Study information

# Thermal Physics - 2023 entry

MODULE TITLE CREDIT VALUE Thermal Physics 15 PHY2023 Dr Luis A. Correa (Coordinator)
DURATION: TERM 1 2 3
DURATION: WEEKS 11
 Number of Students Taking Module (anticipated) 162
DESCRIPTION - summary of the module content
This module builds on the discussion of thermal properties in the Stage 1 PHY1024 Properties of Matter module, introduces classical thermodynamics and shows how its laws arise naturally from the statistical properties of an ensemble. Real-world examples of the key ideas are presented and their application in later modules such as PHY2024 Condensed Matter I and PHY3070 Stars from Birth to Death is stressed. The concepts developed in this module are further extended in the PHYM001 Statistical Physics module.

AIMS - intentions of the module
The aim of classical thermodynamics is to describe the states and processes of of systems in terms of macroscopic directly measurable properties. It was largely developed during the Industrial Revolution for practical purposes, such as improving the efficiency the steam-engines, and its famous three laws are empirically based.

The aim of statistical mechanics, which had major contributions from Maxwell, Boltzmann and Gibbs, is to demonstrate that statistical methods can predict the bulk thermal properties of a system from an atomistic description of matter. The theory provides the only tractable means of analysing the almost unimaginable complexity of an N-body system containing 1023 particles. The classical second law of thermodynamics finds a natural explanation in terms of the evolution of a system from the less probable to the more probable configurations.
INTENDED LEARNING OUTCOMES (ILOs) (see assessment section below for how ILOs will be assessed)

A student who has passed this module should be able to:

Module Specific Skills and Knowledge:
1. explain the nature of classical entropy, and its relationship to the second law of thermodynamics;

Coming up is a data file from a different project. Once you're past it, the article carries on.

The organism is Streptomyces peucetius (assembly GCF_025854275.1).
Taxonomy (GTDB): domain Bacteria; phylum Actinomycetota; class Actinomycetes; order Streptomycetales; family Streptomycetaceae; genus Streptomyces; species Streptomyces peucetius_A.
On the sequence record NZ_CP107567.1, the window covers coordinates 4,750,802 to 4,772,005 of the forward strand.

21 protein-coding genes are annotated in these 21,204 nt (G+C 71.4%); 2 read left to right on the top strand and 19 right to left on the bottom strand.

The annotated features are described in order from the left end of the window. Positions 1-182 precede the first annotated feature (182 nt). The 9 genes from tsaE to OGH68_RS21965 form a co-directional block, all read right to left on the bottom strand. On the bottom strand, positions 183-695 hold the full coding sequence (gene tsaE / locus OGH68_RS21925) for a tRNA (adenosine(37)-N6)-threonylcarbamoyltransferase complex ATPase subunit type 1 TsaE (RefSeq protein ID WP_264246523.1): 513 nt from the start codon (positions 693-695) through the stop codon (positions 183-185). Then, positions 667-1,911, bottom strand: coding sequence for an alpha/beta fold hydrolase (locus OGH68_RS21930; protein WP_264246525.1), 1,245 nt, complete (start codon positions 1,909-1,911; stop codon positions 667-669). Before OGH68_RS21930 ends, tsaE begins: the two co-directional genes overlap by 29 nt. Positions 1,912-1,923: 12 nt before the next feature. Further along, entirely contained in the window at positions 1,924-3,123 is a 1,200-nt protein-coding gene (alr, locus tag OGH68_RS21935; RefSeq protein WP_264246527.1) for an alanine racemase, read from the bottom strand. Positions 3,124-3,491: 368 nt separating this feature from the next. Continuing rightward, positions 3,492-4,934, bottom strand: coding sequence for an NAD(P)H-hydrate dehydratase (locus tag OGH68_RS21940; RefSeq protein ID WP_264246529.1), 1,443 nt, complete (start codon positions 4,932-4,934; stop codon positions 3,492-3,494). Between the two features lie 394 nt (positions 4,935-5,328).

2. determine the maximum efficiency of simple heat-engines and heat pumps;
3. calculate the equilibrium energy distribution of a system using the Boltzmann distribution;
4. explain the origin of the second law from a statistical viewpoint;
5. describe the significance of various thermodynamic potentials and deduce relations between them;
6. demonstrate, by calculating certain properties of real gases, an understanding of the limitations of the ideal gas law;
7. calculate bulk thermodynamic properties such as heat capacity, entropy and free energy from the partition function;
8. predict whether a gas constitutes a classical or a quantal gas, and explain key differences in the behaviour of these;

Discipline Specific Skills and Knowledge:
9. use calculus to calculate maximum and minimun values of constrained multivariable systems;
10. use graphs and diagrams to illustrate arguments and explanations;

Personal and Key Transferable / Employment Skills and Knowledge:
11. use a range of resources to develop an understanding of topics through independent study;
12. solve problems;
13. apply general concepts to a wide range of specfic systems and situations;
14. meet deadlines for completion of work for problems classes and develop appropriate time-management strategies.
SYLLABUS PLAN - summary of the structure and academic content of the module
I. Introduction
1. Brief historical survey.
II. Basic Thermodynamics
1. Temperature: thermodynamic equilibrium and the Zeroth Law; temperature and heat.
2. Ideal gases: quasistatic and reversible processes; reversible work.
3. Internal energy: adiabatic work; equivalence of work and heat; the First Law.